Section two: Global Minimum Corporate Tax Rate

The OECD Perspective

Bradbury affirmed that 55 jurisdictions have begun to implement the Global Minimum Corporate Tax Rate (or simply the Global Minimum Tax) already. The rules are designed to be mutually reinforcing regardless of whether some countries choose not to implement it. In particular, it should be noted that: (1) low tax jurisdictions (LTJs) that are currently taxing below the 15 per cent effective tax rate (ETR) have the chance to top it up through the QDMTT; (2) if LTJs decide to not to top up the tax rate, then the Income Inclusion Rule (IIR) applies (through the ultimate parent entity or the intermediate parent entity); and (3) at this point if the IIR has not been implemented, then jurisdictions implementing the Undertaxed Profits Rule (UTPR) may levy the top-up tax.

In addition, Bradbury highlighted that many countries, having statutory rates above 15 per cent, may have ETRs below this rate. Based on OECD analysis (not looking at average ETRs), indeed, more than half of the low-tax profit across the world is derived in countries where the average ETR is above 15 per cent (such as some African countries that grant tax incentives or tax holidays that bring the ETR below 15 per cent; now, through the QDMTT, these countries will be able to levy a top-up tax).

Finally, the OECD has estimated, based on the current schedule of implementation and under the assumption that the US and China will not implement Pillar Two, that around 90 per cent of global low-taxed profits of in scope multinational enterprises (MNEs) will be subject to the Global Minimum Tax in 2025. Peer reviews will be very important to assess the consistency of domestic legislation with respect to minimum tax standards.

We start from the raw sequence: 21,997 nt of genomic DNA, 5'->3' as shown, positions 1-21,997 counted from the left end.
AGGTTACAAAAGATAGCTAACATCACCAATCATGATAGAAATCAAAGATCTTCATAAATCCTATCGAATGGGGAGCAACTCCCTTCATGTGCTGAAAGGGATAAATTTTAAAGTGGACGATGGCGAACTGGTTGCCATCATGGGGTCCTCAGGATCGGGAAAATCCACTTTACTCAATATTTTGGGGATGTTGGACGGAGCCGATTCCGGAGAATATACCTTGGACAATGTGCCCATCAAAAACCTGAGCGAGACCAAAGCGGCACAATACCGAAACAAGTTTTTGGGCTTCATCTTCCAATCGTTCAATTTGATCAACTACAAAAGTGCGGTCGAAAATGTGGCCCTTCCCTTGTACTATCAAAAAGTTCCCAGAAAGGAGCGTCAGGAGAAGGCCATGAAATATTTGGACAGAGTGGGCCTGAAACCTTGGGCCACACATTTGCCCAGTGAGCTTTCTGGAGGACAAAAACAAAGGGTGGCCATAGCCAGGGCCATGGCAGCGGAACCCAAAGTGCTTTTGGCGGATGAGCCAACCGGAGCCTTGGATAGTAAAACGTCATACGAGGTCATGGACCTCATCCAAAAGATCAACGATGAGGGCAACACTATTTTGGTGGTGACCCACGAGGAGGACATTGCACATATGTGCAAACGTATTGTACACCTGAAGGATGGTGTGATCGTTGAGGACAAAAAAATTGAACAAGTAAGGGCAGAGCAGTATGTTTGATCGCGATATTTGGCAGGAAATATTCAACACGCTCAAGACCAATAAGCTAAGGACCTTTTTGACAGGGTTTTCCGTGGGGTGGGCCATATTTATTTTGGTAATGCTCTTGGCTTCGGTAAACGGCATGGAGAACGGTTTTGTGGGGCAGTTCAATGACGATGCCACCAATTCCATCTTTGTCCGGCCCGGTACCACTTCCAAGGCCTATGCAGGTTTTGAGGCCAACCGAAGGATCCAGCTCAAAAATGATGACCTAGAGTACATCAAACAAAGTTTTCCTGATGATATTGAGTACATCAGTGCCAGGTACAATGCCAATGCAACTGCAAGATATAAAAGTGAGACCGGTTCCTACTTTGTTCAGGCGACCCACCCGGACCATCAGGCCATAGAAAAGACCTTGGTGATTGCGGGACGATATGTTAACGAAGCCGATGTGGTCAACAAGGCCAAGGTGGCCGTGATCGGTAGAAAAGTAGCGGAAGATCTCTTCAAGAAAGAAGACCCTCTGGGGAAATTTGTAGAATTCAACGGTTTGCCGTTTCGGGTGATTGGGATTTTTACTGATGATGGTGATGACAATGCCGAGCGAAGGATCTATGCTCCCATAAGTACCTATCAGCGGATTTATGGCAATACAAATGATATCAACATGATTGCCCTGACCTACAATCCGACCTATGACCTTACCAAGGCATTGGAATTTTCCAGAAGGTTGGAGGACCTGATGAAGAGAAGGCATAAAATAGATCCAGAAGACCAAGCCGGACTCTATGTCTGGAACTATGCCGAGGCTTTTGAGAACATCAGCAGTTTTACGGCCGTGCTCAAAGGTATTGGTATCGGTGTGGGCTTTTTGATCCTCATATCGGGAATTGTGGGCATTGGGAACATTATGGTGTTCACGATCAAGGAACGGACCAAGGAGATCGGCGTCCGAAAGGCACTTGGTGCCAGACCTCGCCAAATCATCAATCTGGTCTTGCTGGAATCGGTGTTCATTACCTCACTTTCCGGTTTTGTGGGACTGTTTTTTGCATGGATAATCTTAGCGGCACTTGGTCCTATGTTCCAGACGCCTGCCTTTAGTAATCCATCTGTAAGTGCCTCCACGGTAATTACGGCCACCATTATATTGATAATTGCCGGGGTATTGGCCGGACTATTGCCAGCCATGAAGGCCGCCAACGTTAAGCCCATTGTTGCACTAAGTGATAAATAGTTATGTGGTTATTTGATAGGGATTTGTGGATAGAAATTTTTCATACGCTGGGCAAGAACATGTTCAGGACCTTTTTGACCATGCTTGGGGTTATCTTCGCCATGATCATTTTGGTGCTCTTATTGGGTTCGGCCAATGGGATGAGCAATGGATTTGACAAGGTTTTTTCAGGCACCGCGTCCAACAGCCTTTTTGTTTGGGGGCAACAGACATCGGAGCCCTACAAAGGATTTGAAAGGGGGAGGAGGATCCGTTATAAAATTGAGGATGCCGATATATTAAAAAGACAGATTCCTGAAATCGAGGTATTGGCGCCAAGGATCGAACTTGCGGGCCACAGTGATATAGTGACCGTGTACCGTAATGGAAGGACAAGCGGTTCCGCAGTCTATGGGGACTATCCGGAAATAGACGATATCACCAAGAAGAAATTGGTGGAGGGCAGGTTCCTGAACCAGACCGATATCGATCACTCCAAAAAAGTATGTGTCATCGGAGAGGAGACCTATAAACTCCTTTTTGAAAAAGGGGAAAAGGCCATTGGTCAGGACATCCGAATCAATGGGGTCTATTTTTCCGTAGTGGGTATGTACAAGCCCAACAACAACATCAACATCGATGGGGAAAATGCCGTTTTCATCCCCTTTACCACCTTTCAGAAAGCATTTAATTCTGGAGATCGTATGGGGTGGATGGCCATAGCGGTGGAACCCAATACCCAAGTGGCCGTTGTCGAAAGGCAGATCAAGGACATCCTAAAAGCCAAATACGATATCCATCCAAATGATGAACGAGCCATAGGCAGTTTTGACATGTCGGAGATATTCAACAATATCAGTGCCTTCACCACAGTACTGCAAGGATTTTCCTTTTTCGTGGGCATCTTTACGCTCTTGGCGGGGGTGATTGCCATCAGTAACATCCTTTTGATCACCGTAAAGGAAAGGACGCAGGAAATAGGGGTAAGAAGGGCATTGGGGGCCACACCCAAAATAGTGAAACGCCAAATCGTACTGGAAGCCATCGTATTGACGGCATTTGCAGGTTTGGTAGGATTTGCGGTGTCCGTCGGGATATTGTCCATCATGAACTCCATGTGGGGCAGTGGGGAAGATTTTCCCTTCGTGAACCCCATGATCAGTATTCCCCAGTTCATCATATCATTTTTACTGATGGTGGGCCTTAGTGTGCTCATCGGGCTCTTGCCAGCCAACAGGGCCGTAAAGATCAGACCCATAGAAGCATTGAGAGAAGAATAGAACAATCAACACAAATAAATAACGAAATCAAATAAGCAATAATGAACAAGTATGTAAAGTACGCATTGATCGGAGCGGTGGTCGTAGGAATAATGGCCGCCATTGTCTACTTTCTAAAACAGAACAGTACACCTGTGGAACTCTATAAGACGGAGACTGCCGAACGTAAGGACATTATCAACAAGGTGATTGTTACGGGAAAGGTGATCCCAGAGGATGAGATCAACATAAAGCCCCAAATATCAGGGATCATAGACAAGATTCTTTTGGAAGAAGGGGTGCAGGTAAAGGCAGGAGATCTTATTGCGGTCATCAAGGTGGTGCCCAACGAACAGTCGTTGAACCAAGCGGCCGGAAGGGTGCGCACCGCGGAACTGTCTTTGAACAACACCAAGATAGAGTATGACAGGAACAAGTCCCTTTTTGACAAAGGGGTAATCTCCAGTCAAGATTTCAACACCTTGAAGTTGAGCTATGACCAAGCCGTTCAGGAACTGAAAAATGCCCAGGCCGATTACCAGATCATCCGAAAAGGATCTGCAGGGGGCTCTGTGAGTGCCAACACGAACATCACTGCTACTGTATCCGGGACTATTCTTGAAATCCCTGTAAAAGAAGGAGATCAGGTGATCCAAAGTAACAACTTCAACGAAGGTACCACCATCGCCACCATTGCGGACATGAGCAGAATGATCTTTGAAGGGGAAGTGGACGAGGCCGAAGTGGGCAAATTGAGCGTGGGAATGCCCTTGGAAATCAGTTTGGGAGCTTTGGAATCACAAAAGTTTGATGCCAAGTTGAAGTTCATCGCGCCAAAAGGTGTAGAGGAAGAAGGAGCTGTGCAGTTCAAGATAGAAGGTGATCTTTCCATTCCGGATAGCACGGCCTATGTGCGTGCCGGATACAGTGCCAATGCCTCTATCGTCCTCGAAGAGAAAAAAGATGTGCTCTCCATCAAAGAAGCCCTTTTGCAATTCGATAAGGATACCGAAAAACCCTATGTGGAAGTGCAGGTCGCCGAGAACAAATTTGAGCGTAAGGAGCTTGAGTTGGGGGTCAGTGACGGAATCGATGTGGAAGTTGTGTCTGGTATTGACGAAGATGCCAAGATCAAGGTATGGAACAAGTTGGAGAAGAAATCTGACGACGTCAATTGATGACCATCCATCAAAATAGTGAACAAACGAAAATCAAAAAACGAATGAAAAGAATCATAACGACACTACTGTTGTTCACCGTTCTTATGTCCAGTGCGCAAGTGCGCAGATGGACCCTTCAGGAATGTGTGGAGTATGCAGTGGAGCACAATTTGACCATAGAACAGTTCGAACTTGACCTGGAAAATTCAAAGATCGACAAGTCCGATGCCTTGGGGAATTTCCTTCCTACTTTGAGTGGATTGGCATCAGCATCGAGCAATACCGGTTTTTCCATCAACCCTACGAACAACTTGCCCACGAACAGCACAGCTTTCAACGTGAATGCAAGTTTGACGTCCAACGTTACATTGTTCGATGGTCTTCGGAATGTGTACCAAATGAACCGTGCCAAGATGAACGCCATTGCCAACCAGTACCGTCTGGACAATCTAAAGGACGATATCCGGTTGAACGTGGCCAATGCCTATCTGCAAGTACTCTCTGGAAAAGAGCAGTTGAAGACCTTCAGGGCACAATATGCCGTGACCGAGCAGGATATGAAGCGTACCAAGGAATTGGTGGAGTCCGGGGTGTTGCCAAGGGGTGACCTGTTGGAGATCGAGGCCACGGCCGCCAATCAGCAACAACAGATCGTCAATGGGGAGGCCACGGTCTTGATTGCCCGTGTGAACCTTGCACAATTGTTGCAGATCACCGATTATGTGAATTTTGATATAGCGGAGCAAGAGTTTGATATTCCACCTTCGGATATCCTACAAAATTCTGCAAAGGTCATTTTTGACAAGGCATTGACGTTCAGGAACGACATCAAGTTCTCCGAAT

The US

Loren C Ponds started by introducing the US perspective. The US has mechanisms to tax foreign source income of US resident taxpayers (Global Intangible Low-Taxed Income (GILTI) and the Corporate Alternative Minimum Tax (CAMT)), but no measures that would comport with the Pillar 2 framework (eg, a QDMTT or a qualified IIR). The Biden administration has made efforts to revise GILTI and align it with the OECD’s Global Anti-Base Erosion or GloBE framework under Pillar Two during the ‘Build Back Better Act’ negotiations, but that legislation was ultimately unsuccessful.

Likewise, the CAMT, even with a 15 per cent tax rate, is not the same as a QDMTT. Therefore, the US would require specific legislation to align itself with these global rules, and the current political situation is not easy.

Whether the QDMTT, due to be paid in various countries around the world, would be a creditable tax for US income tax purposes is not yet clear (note that the administrative guidance issued by the Internal Revenue Service at the end of 2023 (Notice 2023-80) states that to the extent a top-up tax does not take into account the tax liability of the direct and indirect owners of the entity subject to a QDMTT, the QDMTT is creditable in the US).

Finally, Passarella asked Ponds and Bradbury their opinion regarding the following two scenarios posed by the Joint Committee on Taxation’s Report on Pillar Two (‘JCT Report’), ie, that (1) US MNEs will shift their operations to jurisdictions with QDMTTs; or (2) US companies will be driven to move their operations back to the US.